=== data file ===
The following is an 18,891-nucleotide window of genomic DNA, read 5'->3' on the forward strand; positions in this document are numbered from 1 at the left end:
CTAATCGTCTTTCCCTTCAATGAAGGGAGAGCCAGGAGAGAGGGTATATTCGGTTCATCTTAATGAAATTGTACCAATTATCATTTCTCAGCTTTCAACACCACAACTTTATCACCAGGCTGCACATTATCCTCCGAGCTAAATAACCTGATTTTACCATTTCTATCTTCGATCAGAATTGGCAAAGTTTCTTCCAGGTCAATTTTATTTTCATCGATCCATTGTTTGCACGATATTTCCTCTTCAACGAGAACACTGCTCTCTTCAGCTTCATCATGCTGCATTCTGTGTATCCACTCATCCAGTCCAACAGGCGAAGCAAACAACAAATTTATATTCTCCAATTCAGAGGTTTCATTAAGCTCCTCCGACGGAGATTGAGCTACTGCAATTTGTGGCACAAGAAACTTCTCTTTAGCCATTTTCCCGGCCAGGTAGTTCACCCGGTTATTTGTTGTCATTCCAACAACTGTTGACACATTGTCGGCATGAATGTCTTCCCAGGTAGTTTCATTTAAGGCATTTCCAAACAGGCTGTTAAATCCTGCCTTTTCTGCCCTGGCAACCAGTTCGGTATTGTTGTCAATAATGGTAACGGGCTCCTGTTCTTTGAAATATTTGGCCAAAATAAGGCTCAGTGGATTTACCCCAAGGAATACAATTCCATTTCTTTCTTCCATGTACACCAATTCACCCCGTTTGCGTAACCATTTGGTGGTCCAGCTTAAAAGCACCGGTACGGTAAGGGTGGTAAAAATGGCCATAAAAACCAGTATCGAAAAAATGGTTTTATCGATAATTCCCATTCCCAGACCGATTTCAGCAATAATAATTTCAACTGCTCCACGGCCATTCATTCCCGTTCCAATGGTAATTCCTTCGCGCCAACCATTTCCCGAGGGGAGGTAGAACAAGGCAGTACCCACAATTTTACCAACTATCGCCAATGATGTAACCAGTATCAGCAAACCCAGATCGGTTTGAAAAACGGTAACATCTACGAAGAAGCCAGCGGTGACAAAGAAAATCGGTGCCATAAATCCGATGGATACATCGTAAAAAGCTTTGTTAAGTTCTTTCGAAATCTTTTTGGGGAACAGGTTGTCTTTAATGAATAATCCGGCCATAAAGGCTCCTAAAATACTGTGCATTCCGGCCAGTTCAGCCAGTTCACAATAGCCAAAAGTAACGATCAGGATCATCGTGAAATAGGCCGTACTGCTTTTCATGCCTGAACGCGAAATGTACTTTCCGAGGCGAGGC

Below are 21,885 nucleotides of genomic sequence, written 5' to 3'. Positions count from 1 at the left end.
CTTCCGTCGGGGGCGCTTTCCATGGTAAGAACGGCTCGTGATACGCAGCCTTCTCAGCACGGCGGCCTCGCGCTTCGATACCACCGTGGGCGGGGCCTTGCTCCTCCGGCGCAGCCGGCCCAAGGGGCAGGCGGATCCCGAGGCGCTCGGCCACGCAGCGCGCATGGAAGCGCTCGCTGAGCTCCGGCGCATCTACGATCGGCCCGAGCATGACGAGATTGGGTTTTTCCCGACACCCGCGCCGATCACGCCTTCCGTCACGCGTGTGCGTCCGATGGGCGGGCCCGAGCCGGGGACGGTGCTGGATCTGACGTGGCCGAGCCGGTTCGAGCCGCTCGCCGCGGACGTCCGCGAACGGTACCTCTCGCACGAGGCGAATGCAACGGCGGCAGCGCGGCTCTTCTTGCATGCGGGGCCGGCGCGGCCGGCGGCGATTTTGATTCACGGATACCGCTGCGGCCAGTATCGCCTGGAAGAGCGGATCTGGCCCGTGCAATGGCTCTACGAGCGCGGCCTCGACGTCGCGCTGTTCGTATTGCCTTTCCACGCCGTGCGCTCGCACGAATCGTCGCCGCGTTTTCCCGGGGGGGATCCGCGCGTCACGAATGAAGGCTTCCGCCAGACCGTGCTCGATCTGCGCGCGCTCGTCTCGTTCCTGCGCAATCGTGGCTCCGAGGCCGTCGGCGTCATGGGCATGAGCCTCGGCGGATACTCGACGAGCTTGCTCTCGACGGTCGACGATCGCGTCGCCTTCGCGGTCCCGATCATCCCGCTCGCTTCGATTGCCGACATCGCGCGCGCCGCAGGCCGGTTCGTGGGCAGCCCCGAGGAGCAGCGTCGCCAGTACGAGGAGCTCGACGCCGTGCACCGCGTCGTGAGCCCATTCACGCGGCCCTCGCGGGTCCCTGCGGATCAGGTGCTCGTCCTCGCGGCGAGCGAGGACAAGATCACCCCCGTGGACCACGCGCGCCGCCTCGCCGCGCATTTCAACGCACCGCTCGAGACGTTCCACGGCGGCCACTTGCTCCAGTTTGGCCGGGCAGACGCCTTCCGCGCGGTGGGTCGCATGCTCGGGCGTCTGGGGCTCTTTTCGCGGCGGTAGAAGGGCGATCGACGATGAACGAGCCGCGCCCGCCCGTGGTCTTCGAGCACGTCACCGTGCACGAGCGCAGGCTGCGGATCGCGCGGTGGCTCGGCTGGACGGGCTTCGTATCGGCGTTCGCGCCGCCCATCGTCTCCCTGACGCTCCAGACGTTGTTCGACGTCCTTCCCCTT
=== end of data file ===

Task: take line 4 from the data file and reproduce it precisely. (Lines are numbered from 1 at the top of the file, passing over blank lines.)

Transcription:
CTTCCGTCGGGGGCGCTTTCCATGGTAAGAACGGCTCGTGATACGCAGCCTTCTCAGCACGGCGGCCTCGCGCTTCGATACCACCGTGGGCGGGGCCTTGCTCCTCCGGCGCAGCCGGCCCAAGGGGCAGGCGGATCCCGAGGCGCTCGGCCACGCAGCGCGCATGGAAGCGCTCGCTGAGCTCCGGCGCATCTACGATCGGCCCGAGCATGACGAGATTGGGTTTTTCCCGACACCCGCGCCGATCACGCCTTCCGTCACGCGTGTGCGTCCGATGGGCGGGCCCGAGCCGGGGACGGTGCTGGATCTGACGTGGCCGAGCCGGTTCGAGCCGCTCGCCGCGGACGTCCGCGAACGGTACCTCTCGCACGAGGCGAATGCAACGGCGGCAGCGCGGCTCTTCTTGCATGCGGGGCCGGCGCGGCCGGCGGCGATTTTGATTCACGGATACCGCTGCGGCCAGTATCGCCTGGAAGAGCGGATCTGGCCCGTGCAATGGCTCTACGAGCGCGGCCTCGACGTCGCGCTGTTCGTATTGCCTTTCCACGCCGTGCGCTCGCACGAATCGTCGCCGCGTTTTCCCGGGGGGGATCCGCGCGTCACGAATGAAGGCTTCCGCCAGACCGTGCTCGATCTGCGCGCGCTCGTCTCGTTCCTGCGCAATCGTGGCTCCGAGGCCGTCGGCGTCATGGGCATGAGCCTCGGCGGATACTCGACGAGCTTGCTCTCGACGGTCGACGATCGCGTCGCCTTCGCGGTCCCGATCATCCCGCTCGCTTCGATTGCCGACATCGCGCGCGCCGCAGGCCGGTTCGTGGGCAGCCCCGAGGAGCAGCGTCGCCAGTACGAGGAGCTCGACGCCGTGCACCGCGTCGTGAGCCCATTCACGCGGCCCTCGCGGGTCCCTGCGGATCAGGTGCTCGTCCTCGCGGCGAGCGAGGACAAGATCACCCCCGTGGACCACGCGCGCCGCCTCGCCGCGCATTTCAACGCACCGCTCGAGACGTTCCACGGCGGCCACTTGCTCCAGTTTGGCCGGGCAGACGCCTTCCGCGCGGTGGGTCGCATGCTCGGGCGTCTGGGGCTCTTTTCGCGGCGGTAGAAGGGCGATCGACGATGAACGAGCCGCGCCCGCCCGTGGTCTTCGAGCACGTCACCGTGCACGAGCGCAGGCTGCGGATCGCGCGGTGGCTCGGCTGGACGGGCTTCGTATCGGCGTTCGCGCCGCCCATCGTCTCCCTGACGCTCCAGACGTTGTTCGACGTCCTTCCCCTT